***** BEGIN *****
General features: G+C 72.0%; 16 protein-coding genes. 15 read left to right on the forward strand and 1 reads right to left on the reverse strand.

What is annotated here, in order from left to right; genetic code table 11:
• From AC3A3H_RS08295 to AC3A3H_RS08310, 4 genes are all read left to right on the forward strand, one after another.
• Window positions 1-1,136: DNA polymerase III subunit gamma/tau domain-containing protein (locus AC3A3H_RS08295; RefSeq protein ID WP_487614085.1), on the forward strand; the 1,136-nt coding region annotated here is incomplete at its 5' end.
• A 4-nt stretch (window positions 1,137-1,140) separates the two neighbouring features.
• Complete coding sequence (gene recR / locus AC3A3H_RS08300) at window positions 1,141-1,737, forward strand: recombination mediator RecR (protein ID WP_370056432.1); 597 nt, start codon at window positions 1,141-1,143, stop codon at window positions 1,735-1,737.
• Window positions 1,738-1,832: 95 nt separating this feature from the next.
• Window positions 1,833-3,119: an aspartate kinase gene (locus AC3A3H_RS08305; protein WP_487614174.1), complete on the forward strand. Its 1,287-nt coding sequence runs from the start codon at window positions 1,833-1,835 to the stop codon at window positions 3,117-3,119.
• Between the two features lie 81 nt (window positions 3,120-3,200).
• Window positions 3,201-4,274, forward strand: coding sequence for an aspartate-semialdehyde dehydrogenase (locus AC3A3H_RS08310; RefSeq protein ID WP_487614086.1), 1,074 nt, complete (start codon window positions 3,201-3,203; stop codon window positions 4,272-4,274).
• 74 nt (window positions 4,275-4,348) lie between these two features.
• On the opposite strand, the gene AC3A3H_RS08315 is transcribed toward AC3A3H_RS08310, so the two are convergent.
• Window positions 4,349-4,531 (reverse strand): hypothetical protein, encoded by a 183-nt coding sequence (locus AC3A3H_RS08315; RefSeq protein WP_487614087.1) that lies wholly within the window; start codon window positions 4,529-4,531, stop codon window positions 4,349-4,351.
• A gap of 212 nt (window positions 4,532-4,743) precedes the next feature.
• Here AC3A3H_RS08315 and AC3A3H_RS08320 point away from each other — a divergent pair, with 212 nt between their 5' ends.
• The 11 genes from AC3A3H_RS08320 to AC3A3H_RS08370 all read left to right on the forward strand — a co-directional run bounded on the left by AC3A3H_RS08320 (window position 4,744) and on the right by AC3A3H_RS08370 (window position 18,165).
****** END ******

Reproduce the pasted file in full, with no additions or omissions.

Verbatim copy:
General features: G+C 72.0%; 16 protein-coding genes. 15 read left to right on the forward strand and 1 reads right to left on the reverse strand.

What is annotated here, in order from left to right; genetic code table 11:
• From AC3A3H_RS08295 to AC3A3H_RS08310, 4 genes are all read left to right on the forward strand, one after another.
• Window positions 1-1,136: DNA polymerase III subunit gamma/tau domain-containing protein (locus AC3A3H_RS08295; RefSeq protein ID WP_487614085.1), on the forward strand; the 1,136-nt coding region annotated here is incomplete at its 5' end.
• A 4-nt stretch (window positions 1,137-1,140) separates the two neighbouring features.
• Complete coding sequence (gene recR / locus AC3A3H_RS08300) at window positions 1,141-1,737, forward strand: recombination mediator RecR (protein ID WP_370056432.1); 597 nt, start codon at window positions 1,141-1,143, stop codon at window positions 1,735-1,737.
• Window positions 1,738-1,832: 95 nt separating this feature from the next.
• Window positions 1,833-3,119: an aspartate kinase gene (locus AC3A3H_RS08305; protein WP_487614174.1), complete on the forward strand. Its 1,287-nt coding sequence runs from the start codon at window positions 1,833-1,835 to the stop codon at window positions 3,117-3,119.
• Between the two features lie 81 nt (window positions 3,120-3,200).
• Window positions 3,201-4,274, forward strand: coding sequence for an aspartate-semialdehyde dehydrogenase (locus AC3A3H_RS08310; RefSeq protein ID WP_487614086.1), 1,074 nt, complete (start codon window positions 3,201-3,203; stop codon window positions 4,272-4,274).
• 74 nt (window positions 4,275-4,348) lie between these two features.
• On the opposite strand, the gene AC3A3H_RS08315 is transcribed toward AC3A3H_RS08310, so the two are convergent.
• Window positions 4,349-4,531 (reverse strand): hypothetical protein, encoded by a 183-nt coding sequence (locus AC3A3H_RS08315; RefSeq protein WP_487614087.1) that lies wholly within the window; start codon window positions 4,529-4,531, stop codon window positions 4,349-4,351.
• A gap of 212 nt (window positions 4,532-4,743) precedes the next feature.
• Here AC3A3H_RS08315 and AC3A3H_RS08320 point away from each other — a divergent pair, with 212 nt between their 5' ends.
• The 11 genes from AC3A3H_RS08320 to AC3A3H_RS08370 all read left to right on the forward strand — a co-directional run bounded on the left by AC3A3H_RS08320 (window position 4,744) and on the right by AC3A3H_RS08370 (window position 18,165).